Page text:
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HOME > Korean J Prev Med > Volume 28(1); 1995 > Article
Impacts of Implementation of Patient Referral System in terms of Medical Expenditures and Medical Utilization.
Sang Hyuk Jung, Han Joong Kim
Journal of Preventive Medicine and Public Health 1995;28(1):207-224
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Department of Preventive Medicine, Yonsei University College of Medicine, Korea.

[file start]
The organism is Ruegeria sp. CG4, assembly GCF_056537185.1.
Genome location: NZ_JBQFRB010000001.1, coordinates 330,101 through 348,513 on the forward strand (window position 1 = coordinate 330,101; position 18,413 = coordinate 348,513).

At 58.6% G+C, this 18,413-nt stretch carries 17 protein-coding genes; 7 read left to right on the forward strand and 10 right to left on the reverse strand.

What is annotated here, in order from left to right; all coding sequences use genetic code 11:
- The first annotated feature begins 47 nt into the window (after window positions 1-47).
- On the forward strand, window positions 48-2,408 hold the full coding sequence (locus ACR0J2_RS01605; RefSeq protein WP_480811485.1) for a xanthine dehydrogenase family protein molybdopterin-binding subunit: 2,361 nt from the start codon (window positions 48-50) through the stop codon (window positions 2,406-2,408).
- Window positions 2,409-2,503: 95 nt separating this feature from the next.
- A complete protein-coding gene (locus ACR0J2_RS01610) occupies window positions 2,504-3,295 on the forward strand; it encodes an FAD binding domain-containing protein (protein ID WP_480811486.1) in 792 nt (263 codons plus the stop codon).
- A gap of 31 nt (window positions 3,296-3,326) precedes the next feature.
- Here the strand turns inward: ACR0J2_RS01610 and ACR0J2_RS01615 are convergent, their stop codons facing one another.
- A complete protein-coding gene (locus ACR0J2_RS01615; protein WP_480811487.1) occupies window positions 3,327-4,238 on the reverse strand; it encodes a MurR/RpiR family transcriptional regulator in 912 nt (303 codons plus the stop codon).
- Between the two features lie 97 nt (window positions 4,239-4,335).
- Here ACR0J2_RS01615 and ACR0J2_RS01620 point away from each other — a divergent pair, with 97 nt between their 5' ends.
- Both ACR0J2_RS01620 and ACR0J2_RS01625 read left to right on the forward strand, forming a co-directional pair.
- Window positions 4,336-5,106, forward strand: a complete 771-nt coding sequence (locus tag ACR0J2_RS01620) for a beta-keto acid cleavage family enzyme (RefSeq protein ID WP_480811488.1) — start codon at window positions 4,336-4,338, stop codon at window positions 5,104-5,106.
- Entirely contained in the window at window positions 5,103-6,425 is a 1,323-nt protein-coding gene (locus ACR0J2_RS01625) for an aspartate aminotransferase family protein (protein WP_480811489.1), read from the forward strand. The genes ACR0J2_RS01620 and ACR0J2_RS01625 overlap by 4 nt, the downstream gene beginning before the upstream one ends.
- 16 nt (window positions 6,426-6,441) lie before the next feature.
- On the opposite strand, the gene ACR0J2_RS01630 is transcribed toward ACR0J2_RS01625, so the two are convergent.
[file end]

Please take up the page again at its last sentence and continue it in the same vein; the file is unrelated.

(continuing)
A new medical delivery system which regulated outpatient department(OPD) use from tertiary care hospitals was adopted in 1989. Under the new system, patients using tertiary care hospital OPD without referral slip from clinics or hospital could not get any insuranced benefit for the services received from the tertiary care hospital. This study was conducted to evaluate the Patient Referral System(PRS) with respect to health care expenditures and utilization. Two data sets were used in this study. One was monthly data set(from January 1986 to December 1992)from the Annual Report of Korea Medical Insurance Corporation(KMIC). The other was monthly joint data set composed of personal data of which 10% were selected randomly with their utilization data of KMIC from January 1988 to December 1992. The data were analyzed by time-series intervention model of SAS-ETS. The results of this study were as follows: 1. There was no statistically significant changes in per capita expenditures following PRS. 2. Utilization episodes per capita was increased statistically significantly after implementation of PRS. The use of clinics and hospitals increased significantly, whereas in tertiary care hospitals the use decreased significantly immediately after implementation of PRS and increased afterwards. 3. Follow-up visits per episode were decreased statistically significantly after implementation of PRS. The decrease of follow-up visits per episode were remarkable in clinics and hospitals, whereas in tertiary care hospitals it was increased significantly after implementation of PRS. 4. There was no statistically significant changes in prescribing days per episode following PRS. Futhermore, clinics and hospitals showed a statistically significant decrease in prescribing days per episode, whereas in tertiary care hospital it shower statistically significant increase after implementation of PRS. 5. Except high income class, the use of tertiary care hospitals showed statistically significant decrease after implementation of PRS. The degree of decrease in the use of tertiary card hospitals was inversely proportional to income. These results suggest that the PRS policy was not efficient because per capita expenditures did not decrease, and was not effective because utilization episodes per capita, follow-up visits per episode, and prescribing days per episode were not predictable and failed to show proper utilization. It was somewhat positive that utilization episodes per capita were decreased temporarily in tertiary card hospitals. And PRS policy was not appropriate because utilization episodes per capita was different among income groups. In conclusion, the PRS should be revised for initial goal attainment of cost containment and proper health care utilization.

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